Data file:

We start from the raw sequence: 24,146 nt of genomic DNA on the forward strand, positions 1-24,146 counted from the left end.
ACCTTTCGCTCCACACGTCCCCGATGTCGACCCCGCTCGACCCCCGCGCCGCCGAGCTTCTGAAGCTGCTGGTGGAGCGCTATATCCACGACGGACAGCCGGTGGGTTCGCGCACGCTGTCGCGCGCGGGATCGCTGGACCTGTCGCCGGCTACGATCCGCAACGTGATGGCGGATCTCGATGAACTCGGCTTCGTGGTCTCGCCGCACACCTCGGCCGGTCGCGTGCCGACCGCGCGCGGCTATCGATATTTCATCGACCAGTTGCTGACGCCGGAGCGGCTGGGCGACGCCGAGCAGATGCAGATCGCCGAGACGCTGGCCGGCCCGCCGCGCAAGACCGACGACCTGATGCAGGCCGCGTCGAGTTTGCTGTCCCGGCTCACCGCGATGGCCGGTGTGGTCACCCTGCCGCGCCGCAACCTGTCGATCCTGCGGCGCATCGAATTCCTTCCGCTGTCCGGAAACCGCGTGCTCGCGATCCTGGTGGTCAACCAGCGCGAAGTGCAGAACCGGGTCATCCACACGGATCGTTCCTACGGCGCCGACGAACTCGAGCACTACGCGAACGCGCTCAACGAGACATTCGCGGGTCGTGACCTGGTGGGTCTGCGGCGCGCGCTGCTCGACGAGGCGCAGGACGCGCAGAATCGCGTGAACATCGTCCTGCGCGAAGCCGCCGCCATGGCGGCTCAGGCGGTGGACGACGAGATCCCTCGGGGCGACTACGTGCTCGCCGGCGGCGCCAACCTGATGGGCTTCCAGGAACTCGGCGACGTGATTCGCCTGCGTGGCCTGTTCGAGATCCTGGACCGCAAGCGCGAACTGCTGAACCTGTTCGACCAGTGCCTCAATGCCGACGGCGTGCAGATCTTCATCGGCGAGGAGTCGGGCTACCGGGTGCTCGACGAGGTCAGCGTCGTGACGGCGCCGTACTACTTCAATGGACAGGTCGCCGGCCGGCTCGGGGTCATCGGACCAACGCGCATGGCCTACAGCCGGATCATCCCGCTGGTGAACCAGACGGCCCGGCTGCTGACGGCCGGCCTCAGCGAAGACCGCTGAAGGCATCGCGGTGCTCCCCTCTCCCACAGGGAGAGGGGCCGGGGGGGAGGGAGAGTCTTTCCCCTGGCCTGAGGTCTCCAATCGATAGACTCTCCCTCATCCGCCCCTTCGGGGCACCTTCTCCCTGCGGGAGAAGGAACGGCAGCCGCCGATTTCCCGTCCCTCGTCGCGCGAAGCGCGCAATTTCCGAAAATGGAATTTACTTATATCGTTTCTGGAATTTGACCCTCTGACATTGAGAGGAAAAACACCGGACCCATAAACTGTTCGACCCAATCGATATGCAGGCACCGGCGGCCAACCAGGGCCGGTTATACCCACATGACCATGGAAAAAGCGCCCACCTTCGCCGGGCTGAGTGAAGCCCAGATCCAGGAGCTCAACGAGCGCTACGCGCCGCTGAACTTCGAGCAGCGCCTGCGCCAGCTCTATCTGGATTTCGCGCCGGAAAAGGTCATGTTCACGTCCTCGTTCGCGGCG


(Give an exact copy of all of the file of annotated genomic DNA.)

We start from the raw sequence: 24,146 nt of genomic DNA on the forward strand, positions 1-24,146 counted from the left end.
ACCTTTCGCTCCACACGTCCCCGATGTCGACCCCGCTCGACCCCCGCGCCGCCGAGCTTCTGAAGCTGCTGGTGGAGCGCTATATCCACGACGGACAGCCGGTGGGTTCGCGCACGCTGTCGCGCGCGGGATCGCTGGACCTGTCGCCGGCTACGATCCGCAACGTGATGGCGGATCTCGATGAACTCGGCTTCGTGGTCTCGCCGCACACCTCGGCCGGTCGCGTGCCGACCGCGCGCGGCTATCGATATTTCATCGACCAGTTGCTGACGCCGGAGCGGCTGGGCGACGCCGAGCAGATGCAGATCGCCGAGACGCTGGCCGGCCCGCCGCGCAAGACCGACGACCTGATGCAGGCCGCGTCGAGTTTGCTGTCCCGGCTCACCGCGATGGCCGGTGTGGTCACCCTGCCGCGCCGCAACCTGTCGATCCTGCGGCGCATCGAATTCCTTCCGCTGTCCGGAAACCGCGTGCTCGCGATCCTGGTGGTCAACCAGCGCGAAGTGCAGAACCGGGTCATCCACACGGATCGTTCCTACGGCGCCGACGAACTCGAGCACTACGCGAACGCGCTCAACGAGACATTCGCGGGTCGTGACCTGGTGGGTCTGCGGCGCGCGCTGCTCGACGAGGCGCAGGACGCGCAGAATCGCGTGAACATCGTCCTGCGCGAAGCCGCCGCCATGGCGGCTCAGGCGGTGGACGACGAGATCCCTCGGGGCGACTACGTGCTCGCCGGCGGCGCCAACCTGATGGGCTTCCAGGAACTCGGCGACGTGATTCGCCTGCGTGGCCTGTTCGAGATCCTGGACCGCAAGCGCGAACTGCTGAACCTGTTCGACCAGTGCCTCAATGCCGACGGCGTGCAGATCTTCATCGGCGAGGAGTCGGGCTACCGGGTGCTCGACGAGGTCAGCGTCGTGACGGCGCCGTACTACTTCAATGGACAGGTCGCCGGCCGGCTCGGGGTCATCGGACCAACGCGCATGGCCTACAGCCGGATCATCCCGCTGGTGAACCAGACGGCCCGGCTGCTGACGGCCGGCCTCAGCGAAGACCGCTGAAGGCATCGCGGTGCTCCCCTCTCCCACAGGGAGAGGGGCCGGGGGGGAGGGAGAGTCTTTCCCCTGGCCTGAGGTCTCCAATCGATAGACTCTCCCTCATCCGCCCCTTCGGGGCACCTTCTCCCTGCGGGAGAAGGAACGGCAGCCGCCGATTTCCCGTCCCTCGTCGCGCGAAGCGCGCAATTTCCGAAAATGGAATTTACTTATATCGTTTCTGGAATTTGACCCTCTGACATTGAGAGGAAAAACACCGGACCCATAAACTGTTCGACCCAATCGATATGCAGGCACCGGCGGCCAACCAGGGCCGGTTATACCCACATGACCATGGAAAAAGCGCCCACCTTCGCCGGGCTGAGTGAAGCCCAGATCCAGGAGCTCAACGAGCGCTACGCGCCGCTGAACTTCGAGCAGCGCCTGCGCCAGCTCTATCTGGATTTCGCGCCGGAAAAGGTCATGTTCACGTCCTCGTTCGCGGCG